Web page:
• the goals of the Paris Agreement represent an accepted and reasonable standard for assessing corporate action with respect to climate change;
  • fossil fuel companies have an affirmative duty, separate from and additional to the duties of governments and other parties, to take action to meet climate goals;
  • the obligations of fossil fuel companies extend through the entire business value chain, including sold products (often called “Scope 3” emissions);
  • emissions produced by fossil fuel companies (including sold products) are sufficiently substantial for legal adjudication;
  • the existence of current regulations on GHG pollution does not absolve fossil fuel companies of additional obligations found by courts;
  • the shared interest in avoiding dangerous climate change outweighs the financial interests of fossil fuel companies;
  • courts have a role in adjudicating disputes about climate change, and legislatures and other political processes are not exclusive vehicles for addressing climate; and
  • for choice of law purposes, adoption of corporate plans and policies at company headquarters in a particular country may represent a source of damage to human rights and the environment, even if the company operates internationally.

Actions seeking injunctions based on duties of care have spread throughout Europe. In 2018, the French nonprofit Notre Affaire à Tous and other plaintiffs filed suit against the French government under the French Charter for the Environment and the European Convention for the Protection of Human Rights and Fundamental Freedoms, seeking various remedies including injunctions to compel compliance with the goals of the Paris Agreement and nationwide adaptation to climate change. In 2021, the administrative court of Paris ordered the state to take immediate action to comply with its existing climate commitments, which include a 40 percent reduction in GHG pollution by 2030 (compared to 1990 levels) and carbon neutrality by 2050.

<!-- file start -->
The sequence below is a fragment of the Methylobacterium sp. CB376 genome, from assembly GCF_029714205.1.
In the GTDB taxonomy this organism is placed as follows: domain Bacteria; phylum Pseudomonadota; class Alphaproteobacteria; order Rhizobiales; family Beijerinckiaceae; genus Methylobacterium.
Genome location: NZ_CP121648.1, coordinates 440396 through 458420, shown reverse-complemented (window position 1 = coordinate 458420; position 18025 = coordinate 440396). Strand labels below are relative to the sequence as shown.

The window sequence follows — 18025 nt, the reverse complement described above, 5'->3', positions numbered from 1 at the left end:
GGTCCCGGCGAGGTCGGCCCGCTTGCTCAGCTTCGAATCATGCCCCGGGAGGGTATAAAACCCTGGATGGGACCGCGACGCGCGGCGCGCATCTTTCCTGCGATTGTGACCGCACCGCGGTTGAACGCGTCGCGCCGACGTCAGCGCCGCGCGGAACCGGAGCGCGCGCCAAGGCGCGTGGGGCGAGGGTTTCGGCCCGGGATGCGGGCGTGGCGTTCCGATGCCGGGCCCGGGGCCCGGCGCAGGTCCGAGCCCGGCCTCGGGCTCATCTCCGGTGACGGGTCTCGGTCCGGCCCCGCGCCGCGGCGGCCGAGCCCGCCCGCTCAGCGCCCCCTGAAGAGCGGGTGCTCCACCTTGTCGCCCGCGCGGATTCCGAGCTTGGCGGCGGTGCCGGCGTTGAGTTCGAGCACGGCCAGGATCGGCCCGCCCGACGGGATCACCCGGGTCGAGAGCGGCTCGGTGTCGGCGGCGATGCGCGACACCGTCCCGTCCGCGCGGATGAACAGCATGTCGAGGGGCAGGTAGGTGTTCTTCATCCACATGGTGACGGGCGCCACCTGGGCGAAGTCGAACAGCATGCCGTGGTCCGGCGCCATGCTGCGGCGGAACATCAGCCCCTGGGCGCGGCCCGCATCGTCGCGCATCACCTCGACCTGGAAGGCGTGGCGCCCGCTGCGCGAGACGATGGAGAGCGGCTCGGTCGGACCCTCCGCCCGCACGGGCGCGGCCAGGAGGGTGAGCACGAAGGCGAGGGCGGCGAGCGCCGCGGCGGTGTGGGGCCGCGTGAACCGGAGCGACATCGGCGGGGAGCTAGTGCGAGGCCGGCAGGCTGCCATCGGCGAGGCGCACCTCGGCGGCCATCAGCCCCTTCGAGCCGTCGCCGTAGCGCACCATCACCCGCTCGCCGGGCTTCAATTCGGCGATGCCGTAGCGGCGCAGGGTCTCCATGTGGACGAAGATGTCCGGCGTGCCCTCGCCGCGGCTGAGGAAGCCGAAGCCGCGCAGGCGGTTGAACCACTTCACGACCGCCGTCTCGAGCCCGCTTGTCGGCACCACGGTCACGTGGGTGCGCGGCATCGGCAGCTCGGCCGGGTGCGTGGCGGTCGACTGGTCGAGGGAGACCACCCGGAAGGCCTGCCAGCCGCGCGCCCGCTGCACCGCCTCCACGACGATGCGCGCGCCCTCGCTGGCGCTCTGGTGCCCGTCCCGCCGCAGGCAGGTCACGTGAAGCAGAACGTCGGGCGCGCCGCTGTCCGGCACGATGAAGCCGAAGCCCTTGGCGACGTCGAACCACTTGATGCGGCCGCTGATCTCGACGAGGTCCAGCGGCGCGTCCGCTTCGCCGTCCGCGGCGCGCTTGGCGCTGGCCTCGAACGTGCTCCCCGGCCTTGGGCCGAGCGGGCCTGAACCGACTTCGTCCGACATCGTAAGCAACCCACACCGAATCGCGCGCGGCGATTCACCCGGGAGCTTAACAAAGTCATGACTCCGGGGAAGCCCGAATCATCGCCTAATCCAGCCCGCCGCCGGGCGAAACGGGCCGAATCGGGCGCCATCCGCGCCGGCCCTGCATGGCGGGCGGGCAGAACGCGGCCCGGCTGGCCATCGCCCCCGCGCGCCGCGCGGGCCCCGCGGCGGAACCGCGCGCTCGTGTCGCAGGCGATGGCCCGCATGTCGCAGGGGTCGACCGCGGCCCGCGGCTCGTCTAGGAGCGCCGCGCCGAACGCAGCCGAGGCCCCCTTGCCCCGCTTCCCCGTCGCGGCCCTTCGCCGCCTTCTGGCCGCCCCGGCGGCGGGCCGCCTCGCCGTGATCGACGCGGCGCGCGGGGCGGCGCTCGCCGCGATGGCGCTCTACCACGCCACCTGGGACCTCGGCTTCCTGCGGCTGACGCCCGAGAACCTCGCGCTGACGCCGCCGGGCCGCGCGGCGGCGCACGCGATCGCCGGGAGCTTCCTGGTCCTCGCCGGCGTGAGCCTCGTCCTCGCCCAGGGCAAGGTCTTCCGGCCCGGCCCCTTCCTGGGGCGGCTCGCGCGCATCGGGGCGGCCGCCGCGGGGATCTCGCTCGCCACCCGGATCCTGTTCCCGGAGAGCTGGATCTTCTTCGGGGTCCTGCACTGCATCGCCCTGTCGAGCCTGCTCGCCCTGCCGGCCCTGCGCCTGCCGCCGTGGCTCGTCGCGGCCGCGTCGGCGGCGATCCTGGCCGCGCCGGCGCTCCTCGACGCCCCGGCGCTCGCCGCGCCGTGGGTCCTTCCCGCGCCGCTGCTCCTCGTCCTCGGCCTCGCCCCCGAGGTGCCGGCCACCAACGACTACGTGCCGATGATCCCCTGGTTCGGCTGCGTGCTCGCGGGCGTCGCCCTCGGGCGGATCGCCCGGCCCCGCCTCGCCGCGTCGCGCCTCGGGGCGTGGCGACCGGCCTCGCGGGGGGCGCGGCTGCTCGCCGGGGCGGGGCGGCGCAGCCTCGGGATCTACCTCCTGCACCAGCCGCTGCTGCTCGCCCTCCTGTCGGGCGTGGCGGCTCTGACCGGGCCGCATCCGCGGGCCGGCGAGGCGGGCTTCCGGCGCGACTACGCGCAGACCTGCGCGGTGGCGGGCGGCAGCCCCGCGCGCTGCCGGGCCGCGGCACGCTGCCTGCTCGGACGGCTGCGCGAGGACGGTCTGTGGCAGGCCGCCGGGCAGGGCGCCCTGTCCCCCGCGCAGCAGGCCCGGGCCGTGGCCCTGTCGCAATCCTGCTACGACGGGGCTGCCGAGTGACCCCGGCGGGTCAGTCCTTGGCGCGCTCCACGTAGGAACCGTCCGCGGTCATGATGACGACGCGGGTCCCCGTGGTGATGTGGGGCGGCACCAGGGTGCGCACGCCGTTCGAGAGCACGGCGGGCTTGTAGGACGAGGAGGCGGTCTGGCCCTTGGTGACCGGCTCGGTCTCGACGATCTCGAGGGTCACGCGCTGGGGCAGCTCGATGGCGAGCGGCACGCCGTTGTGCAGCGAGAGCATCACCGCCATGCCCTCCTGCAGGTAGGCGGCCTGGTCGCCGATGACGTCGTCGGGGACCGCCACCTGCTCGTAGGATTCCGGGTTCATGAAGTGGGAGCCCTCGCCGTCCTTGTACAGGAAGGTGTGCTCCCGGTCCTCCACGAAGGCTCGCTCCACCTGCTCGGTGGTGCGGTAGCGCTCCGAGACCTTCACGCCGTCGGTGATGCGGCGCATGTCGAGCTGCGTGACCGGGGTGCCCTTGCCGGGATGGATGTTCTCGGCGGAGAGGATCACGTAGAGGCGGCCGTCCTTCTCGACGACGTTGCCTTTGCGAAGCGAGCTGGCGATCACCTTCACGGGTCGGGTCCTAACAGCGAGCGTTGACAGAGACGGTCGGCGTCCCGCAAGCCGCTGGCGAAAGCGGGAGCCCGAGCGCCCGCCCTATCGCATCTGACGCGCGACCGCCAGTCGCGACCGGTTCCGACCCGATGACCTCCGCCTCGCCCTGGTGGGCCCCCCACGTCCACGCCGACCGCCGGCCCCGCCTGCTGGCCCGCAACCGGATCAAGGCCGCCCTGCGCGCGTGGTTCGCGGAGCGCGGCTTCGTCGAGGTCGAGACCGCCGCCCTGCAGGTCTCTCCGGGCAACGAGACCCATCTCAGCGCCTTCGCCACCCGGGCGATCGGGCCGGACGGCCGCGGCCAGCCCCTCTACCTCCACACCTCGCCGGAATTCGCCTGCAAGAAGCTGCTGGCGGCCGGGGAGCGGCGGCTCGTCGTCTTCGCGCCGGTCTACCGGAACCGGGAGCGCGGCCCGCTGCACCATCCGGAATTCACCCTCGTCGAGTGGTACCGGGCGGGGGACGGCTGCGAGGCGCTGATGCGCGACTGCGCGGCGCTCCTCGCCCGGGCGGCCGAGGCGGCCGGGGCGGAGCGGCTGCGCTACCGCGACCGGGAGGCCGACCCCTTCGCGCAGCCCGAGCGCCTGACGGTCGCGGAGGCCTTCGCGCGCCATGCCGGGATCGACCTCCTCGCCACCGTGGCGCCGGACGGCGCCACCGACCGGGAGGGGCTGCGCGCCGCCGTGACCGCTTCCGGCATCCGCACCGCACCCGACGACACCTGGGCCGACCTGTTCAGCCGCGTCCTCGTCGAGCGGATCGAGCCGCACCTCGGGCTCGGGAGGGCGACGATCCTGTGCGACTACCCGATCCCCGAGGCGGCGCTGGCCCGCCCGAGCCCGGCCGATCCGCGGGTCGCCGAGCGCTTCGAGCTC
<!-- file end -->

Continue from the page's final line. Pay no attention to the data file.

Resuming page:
Similarly, in 2021 the Federal Constitutional Court of Germany, in response to a suit brought by German youth under the Basic Law (the country’s constitution), found Germany’s Federal Climate Protection Act inadequate to protect human rights, ordering the government to pursue measures consistent with the goals of the Paris Agreement and holding that “one generation must not be allowed to consume large parts of the CO2 budget under a comparatively mild reduction burden if this would at the same time leave future generations with a radical reduction burden . . . and expose their lives to serious losses of freedom.” Building off this ruling, Greenpeace Germany is currently seeking a Paris Injunction against Volkswagen, the world’s second largest car manufacturer. A similar suit has been filed in Italy (against the government) and will be heard in December 2021.

Broad horizons ahead

The United States and Europe aren’t the only places where action is heating up. In 2021, the Federal Court of Australia ruled that governmental decision makers have a duty of care toward children in the country to avoid causing them harm through global warming pollution, a decision that may significantly impact fossil fuel project approvals in Australia going forward. And recently, Vanuatu announced it will seek an advisory opinion on climate change from the International Court of Justice, which may influence domestic and international courts worldwide.

For any lawyer interested in corporate accountability, human rights, the environment, or the fate of the world, climate litigation is an area to watch and engage. The drivers behind these suits—worsening global warming, growing evidence of corporate malfeasance, advances in science allowing attribution of impacts and damages, increasing viability of non-fossil energy systems, and broadening psychological and political salience of climate—all point toward more action in the future. As the world continues to heat up, climate litigation will, too.